51. ^ "Coronavirus (COVID 19): Advisory Sub-Group on Education and Children's Issues -". Retrieved 19 October 2020.
  52. ^ Newey, Sarah (18 May 2020). "Devi Sridhar: Wealth is the best shielding strategy for this virus - and from severe symptoms". The Telegraph. ISSN 0307-1235. Retrieved 5 July 2020. I think it's been clear that containment is the best strategy for your economy, for public health, and for society. Driving numbers low enough that you can get economic and social activity going seems to be the optimal strategy in my view. And the countries that have done that are starting to open up schools and resume activity.
  53. ^ a b Landler, Mark (10 July 2020). "In Tackling Coronavirus, Scotland Asserts Its Separateness From England". New York Times. Retrieved 31 August 2020. For now, Scotland's approach has made it a bright spot in coronavirus-ravaged Britain. New cases have dwindled to a handful a day, and deaths to a trickle. If Scotland maintains this progress — a big if, given its open border — it could stamp out the epidemic by the fall, public health experts say. Such a goal seems fanciful in England, which is still reporting hundreds of new cases and dozens of deaths every day.
  54. ^ "Coronavirus: Scotland has third highest rate of excess deaths in Europe after England and Spain". 30 July 2020.
  55. ^ Varghese, Sanjana (3 August 2020). "Scotland is aiming to eliminate coronavirus. Why isn't England?". Wired UK. Retrieved 26 October 2020. In April, the Scottish government diverged from the UK government's approach and put out a statement saying that there would be 'no acceptable number of Covid-19 cases.'...Currently, there are an estimated 10 to 30 daily infections in Scotland, compared to 2,800 in England.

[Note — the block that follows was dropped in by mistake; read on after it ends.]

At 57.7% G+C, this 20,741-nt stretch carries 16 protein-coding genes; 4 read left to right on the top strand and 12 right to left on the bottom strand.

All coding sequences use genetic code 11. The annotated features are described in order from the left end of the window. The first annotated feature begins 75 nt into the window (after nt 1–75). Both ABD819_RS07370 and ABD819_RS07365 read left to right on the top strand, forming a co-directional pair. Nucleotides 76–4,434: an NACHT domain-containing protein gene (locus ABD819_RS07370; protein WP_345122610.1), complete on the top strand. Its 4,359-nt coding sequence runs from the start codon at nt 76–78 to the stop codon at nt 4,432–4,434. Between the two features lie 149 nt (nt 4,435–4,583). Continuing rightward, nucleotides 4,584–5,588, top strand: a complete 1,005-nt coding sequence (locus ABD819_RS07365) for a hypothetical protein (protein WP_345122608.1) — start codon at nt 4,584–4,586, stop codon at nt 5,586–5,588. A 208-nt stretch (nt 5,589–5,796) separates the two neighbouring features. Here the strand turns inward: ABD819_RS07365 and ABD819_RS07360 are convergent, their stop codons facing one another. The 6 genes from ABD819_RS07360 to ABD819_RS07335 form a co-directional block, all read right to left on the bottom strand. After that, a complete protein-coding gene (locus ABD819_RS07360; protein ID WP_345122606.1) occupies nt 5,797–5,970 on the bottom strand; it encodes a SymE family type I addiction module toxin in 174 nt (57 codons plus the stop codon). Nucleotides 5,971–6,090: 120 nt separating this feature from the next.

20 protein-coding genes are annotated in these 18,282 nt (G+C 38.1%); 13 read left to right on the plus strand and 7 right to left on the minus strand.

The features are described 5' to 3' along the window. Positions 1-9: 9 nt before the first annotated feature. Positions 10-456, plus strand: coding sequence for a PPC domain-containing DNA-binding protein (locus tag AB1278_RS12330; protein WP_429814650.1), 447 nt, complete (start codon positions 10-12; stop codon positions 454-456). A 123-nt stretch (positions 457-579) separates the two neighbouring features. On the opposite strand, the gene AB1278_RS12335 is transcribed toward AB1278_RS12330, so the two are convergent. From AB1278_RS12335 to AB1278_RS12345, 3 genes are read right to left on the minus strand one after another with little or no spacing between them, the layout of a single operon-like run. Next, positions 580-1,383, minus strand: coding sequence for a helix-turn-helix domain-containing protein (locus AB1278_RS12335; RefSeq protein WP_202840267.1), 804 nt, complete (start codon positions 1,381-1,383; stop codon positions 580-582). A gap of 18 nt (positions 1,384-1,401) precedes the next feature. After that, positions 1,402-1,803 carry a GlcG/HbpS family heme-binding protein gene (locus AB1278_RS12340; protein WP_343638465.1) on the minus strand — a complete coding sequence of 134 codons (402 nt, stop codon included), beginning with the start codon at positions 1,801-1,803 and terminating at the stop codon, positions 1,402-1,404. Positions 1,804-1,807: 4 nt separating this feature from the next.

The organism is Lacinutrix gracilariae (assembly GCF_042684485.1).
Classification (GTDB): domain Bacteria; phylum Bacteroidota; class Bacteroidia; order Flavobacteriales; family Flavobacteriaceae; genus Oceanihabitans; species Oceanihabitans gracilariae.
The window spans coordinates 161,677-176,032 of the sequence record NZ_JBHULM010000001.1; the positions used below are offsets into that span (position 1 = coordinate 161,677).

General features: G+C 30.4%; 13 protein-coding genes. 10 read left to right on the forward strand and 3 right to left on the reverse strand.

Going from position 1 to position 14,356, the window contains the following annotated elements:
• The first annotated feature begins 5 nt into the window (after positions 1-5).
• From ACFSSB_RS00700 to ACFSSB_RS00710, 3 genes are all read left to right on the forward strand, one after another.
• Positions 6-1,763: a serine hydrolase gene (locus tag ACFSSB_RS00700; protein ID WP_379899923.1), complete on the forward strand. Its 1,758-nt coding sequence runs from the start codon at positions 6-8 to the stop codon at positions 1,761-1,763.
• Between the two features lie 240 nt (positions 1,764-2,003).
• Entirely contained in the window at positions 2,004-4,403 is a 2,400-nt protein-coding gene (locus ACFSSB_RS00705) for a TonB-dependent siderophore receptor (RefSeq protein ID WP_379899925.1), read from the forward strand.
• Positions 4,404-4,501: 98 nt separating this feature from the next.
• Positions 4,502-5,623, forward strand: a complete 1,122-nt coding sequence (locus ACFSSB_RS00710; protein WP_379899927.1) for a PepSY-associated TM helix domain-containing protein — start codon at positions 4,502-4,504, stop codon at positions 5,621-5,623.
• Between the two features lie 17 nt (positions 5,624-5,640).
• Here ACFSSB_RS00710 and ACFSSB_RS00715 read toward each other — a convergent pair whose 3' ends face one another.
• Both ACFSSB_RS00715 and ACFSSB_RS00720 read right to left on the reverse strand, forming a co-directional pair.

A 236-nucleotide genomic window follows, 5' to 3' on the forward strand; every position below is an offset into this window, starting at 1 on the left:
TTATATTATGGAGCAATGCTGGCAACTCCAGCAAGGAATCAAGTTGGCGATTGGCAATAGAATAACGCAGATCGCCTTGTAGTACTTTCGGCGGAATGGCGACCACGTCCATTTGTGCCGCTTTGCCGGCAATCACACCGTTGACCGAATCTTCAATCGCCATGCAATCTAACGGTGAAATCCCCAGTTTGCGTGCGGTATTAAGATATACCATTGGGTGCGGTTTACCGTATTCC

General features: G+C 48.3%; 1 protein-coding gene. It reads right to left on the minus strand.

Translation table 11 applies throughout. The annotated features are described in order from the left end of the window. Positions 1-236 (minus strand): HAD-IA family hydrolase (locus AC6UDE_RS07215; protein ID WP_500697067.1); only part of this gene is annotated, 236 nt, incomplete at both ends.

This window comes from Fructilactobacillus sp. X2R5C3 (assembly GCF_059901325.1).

56. ^ Marshall, Michael (26 October 2020). "Scotland could eliminate the coronavirus – if it weren't for England". New Scientist. Retrieved 26 October 2020. Scotland is only weeks away from suppressing the coronavirus altogether, a situation that highlights the different approaches taken by the nation and England in recent months. While Scotland initially made many of the same mistakes as England, since late March, its government has acted on its own scientific advice.
  57. ^ Sridhar, Devi; Adriel, Chen (2020). "Why Scotland's slow and steady approach to covid-19 is working". BMJ. 370: m2669. doi:10.1136/bmj.m2669. PMID 32631899. S2CID 220347771. As Scotland has a land border with England and is part of a global world, this does not mean elimination with no cases ever. It does, however, mean working towards ending community transmission and local cases, and moving towards a future where the main risk of covid-19 is from imported cases
  58. ^ a b Sridhar, Devi (14 August 2020). "We Will Pay for Our Summer Vacations With Winter Lockdowns". New York Times. Retrieved 31 August 2020. The only way to stop constant increases in the coronavirus is to eliminate community transmission and to use robust test, trace and isolate policies to continue catching imported cases and clusters as they emerge...Stopping community transmission requires mandatory, enforced quarantine for incoming travelers and testing before release. Europe could do the same and cooperate across countries toward this goal so that intra-European travel and tourism can continue when a safe bubble can be built.
  59. ^ "United Kingdom Covid Map and Case Count". The New York Times. 16 April 2020. ISSN 0362-4331. Retrieved 15 October 2020.
  60. ^ Wade, Mike. "Coronavirus in Scotland: Cross-border cases 'to rise'". The Times. ISSN 0140-0460. Retrieved 19 October 2020. Willie Rennie, the Scottish Liberal Democrat leader, said it was 'unhelpful' for Professor Sridhar to be 'feeding a divisive nationalist narrative without scientific evidence to back it up'.